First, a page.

Yesterday, I saw my neurologist’s registrar – Dr Somebodyorother plus one student.

I had to recap my entire MS history from Day 1 again. I always find it difficult to remember the relapses prior to diagnosis as I didn’t recognise them for what they were at the time.

I did my usual set of tests. I had my reflexes tested, walk/limped from one line of old red tape stuck on the floor to another one and back while he timed me on his iphone, I walked an imaginary tightrope heel to toe, I read the eye chart, I resisted the pulling and pushing of my arms and legs, I had my eyes examined and I watched his finger move from left to right…

…my eyes were flickering…

“Do you want to come and have a look at this?” as he singled out my nystagmus to his student.

…and back again as his finger became two fingers as if he was making bunny ears behind an invisible head.

Back in the consultation room, my regular uber-neurologist breezed in with a student in tow. He flashed me a grin and told me how well I looked (see pet peeves part one) and leant against a bank of xray lightboxes with chin in hand as the registrar recounted his findings. At the mention of nystagmus, he lurched himself upright and held his biro vertically in front of my nose. I dutifully followed the pen, demonstrating my wonky eyes to the second student.

Excuse me while I digress – I have no idea if my nystagmus is a particularly textbook example or whether nystagmus cases are hard to find, but it is always singled out to the accompanying student. So if you are reading this blog and you are a neurology student (or otherwise), it will be quite easy for me to post a film of my oscillating eyes on this blog. If you would like me to do so leave a message in the comments and I will be happy to oblige.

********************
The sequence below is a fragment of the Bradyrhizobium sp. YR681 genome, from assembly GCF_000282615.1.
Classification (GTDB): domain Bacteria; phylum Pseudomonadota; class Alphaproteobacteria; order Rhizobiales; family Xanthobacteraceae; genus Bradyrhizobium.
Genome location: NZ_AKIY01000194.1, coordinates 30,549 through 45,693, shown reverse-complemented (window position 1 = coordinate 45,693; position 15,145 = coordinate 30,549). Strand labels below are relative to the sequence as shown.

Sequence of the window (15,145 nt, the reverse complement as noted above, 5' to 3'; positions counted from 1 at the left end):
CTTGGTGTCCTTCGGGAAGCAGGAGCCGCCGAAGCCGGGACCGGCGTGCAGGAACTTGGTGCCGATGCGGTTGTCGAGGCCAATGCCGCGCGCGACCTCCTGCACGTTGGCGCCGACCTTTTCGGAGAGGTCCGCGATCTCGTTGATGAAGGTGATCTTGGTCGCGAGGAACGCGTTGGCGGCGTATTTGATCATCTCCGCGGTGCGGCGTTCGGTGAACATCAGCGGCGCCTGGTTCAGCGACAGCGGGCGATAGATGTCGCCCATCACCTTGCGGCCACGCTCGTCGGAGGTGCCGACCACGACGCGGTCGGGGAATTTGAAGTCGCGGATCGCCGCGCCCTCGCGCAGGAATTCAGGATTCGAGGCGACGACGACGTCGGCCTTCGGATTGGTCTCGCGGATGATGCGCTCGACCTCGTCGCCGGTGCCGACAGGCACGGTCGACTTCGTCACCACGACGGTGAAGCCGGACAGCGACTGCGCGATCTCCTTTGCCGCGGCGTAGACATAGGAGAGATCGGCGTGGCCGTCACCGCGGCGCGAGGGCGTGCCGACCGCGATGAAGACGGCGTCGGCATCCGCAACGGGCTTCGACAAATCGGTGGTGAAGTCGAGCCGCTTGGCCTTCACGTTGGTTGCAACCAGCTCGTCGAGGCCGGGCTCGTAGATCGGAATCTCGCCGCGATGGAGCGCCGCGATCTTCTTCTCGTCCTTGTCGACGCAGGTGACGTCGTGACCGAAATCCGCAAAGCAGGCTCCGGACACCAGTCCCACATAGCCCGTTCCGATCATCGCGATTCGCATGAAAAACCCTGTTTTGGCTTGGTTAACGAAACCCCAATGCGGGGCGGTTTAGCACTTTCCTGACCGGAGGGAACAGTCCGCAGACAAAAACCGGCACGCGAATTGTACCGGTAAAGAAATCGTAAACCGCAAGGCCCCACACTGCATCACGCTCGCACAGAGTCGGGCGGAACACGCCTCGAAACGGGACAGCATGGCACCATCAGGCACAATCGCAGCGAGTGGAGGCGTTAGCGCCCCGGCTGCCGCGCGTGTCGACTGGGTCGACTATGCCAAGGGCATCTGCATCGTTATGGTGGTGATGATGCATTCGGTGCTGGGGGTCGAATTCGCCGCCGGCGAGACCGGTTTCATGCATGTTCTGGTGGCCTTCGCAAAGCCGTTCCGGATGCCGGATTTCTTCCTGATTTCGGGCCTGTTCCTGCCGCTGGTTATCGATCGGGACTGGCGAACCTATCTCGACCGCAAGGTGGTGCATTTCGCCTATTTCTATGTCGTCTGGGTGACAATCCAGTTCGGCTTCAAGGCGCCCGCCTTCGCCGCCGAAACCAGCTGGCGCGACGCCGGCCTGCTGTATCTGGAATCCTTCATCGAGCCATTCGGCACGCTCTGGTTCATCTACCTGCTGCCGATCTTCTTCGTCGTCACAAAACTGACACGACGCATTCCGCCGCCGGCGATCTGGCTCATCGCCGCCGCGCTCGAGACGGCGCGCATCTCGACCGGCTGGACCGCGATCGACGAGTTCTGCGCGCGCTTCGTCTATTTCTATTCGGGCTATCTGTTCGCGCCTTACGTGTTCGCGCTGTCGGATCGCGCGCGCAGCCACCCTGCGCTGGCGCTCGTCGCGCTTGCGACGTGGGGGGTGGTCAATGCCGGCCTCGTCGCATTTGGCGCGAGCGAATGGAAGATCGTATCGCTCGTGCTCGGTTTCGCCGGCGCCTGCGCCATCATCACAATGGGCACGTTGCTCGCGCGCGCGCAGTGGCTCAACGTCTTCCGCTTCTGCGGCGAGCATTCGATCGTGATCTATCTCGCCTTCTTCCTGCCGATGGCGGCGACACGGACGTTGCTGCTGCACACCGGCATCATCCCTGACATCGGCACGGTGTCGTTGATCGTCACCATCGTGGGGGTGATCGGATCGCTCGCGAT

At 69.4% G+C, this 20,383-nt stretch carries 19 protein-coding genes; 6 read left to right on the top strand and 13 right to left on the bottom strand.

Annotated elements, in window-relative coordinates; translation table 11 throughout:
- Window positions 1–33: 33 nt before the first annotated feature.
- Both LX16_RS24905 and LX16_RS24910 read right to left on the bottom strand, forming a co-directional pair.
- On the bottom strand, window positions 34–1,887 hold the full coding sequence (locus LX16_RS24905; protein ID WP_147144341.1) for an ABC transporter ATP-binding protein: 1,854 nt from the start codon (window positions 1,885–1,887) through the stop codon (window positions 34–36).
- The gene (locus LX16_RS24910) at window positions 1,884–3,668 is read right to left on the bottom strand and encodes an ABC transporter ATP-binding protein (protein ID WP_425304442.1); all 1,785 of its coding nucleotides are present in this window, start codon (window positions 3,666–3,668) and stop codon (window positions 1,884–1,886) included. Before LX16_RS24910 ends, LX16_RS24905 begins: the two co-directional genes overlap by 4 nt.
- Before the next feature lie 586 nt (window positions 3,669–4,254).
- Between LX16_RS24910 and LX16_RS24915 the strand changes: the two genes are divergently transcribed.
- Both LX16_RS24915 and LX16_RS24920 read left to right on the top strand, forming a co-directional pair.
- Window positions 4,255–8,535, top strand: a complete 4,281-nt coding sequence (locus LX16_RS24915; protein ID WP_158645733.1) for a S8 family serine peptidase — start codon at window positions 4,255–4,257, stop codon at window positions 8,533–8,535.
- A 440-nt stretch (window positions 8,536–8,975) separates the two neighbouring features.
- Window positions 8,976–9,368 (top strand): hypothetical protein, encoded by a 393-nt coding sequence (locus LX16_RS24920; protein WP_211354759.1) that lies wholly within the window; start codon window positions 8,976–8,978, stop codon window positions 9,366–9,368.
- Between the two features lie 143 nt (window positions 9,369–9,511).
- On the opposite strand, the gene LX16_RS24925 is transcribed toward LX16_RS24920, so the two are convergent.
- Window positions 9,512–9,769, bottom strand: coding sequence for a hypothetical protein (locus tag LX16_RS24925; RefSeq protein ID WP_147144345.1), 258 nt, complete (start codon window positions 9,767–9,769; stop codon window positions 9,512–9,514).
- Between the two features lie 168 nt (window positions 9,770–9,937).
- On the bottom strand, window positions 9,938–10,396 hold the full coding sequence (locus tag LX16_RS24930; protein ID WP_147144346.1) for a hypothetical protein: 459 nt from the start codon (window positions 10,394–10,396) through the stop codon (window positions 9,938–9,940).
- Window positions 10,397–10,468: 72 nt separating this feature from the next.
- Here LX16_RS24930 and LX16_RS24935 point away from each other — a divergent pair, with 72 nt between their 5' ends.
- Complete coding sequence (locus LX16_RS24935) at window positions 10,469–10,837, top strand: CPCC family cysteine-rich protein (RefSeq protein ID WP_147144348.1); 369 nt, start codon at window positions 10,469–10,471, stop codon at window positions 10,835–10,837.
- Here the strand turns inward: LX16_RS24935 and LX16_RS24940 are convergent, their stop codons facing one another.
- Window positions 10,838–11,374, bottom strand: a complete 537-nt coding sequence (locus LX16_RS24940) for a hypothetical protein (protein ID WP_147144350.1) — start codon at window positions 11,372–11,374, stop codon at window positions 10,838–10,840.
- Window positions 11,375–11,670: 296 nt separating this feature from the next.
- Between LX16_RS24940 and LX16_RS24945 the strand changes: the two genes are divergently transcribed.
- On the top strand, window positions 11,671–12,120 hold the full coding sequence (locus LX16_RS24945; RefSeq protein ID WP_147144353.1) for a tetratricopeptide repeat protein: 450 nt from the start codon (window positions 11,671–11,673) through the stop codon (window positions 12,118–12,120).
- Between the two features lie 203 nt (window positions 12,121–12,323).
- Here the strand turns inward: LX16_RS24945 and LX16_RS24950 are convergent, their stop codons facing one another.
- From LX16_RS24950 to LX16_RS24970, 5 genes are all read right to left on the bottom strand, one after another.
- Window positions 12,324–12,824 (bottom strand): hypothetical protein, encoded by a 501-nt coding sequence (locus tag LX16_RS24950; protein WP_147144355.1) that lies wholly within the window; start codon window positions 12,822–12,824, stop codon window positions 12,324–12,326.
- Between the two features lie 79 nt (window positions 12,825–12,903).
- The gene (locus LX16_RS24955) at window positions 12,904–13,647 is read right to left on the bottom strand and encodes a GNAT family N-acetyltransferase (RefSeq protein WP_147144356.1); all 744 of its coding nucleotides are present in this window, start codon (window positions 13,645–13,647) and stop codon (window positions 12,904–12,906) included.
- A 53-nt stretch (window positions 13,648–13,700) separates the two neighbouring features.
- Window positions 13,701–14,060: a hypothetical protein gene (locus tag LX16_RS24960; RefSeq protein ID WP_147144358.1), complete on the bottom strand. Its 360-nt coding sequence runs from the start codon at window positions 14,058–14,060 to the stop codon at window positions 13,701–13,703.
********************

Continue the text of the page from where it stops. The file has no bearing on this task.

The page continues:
He also noted my intranuclear opthalmoplegia, which his registrar had missed (my left eye moves a bit slower than my right).

Anyway, summarising the meeting:

  • I have only had one minor relapse in the last year, so the medication (Rebif) is working and I can continue with it.
  • An appointment is to be made at my local hospital, so they can try me with prismatic lensed spectacles that may correct my doublevision (no obligation to take them).
  • I have regained my balance. Good old self-healing magical brain. Standing up straight with my eyes closed, I don’t keel over and I can walk heel-to-toe across a room neither of which I could do a year ago.
  • I need an extra blood test to see how my system is coping with the Beta Interferon

“You’re doing very well” grinned my neurologist (cheerfully disregarding my mentioning pain and fatigue) before fielding a couple of my questions, shaking my hand and breezing out again.

So there you have it.

All being well, I won’t see him for another year.

In a rare moment of symmetry, my car passed it’s MOT a day later only needing a headlight adjusting.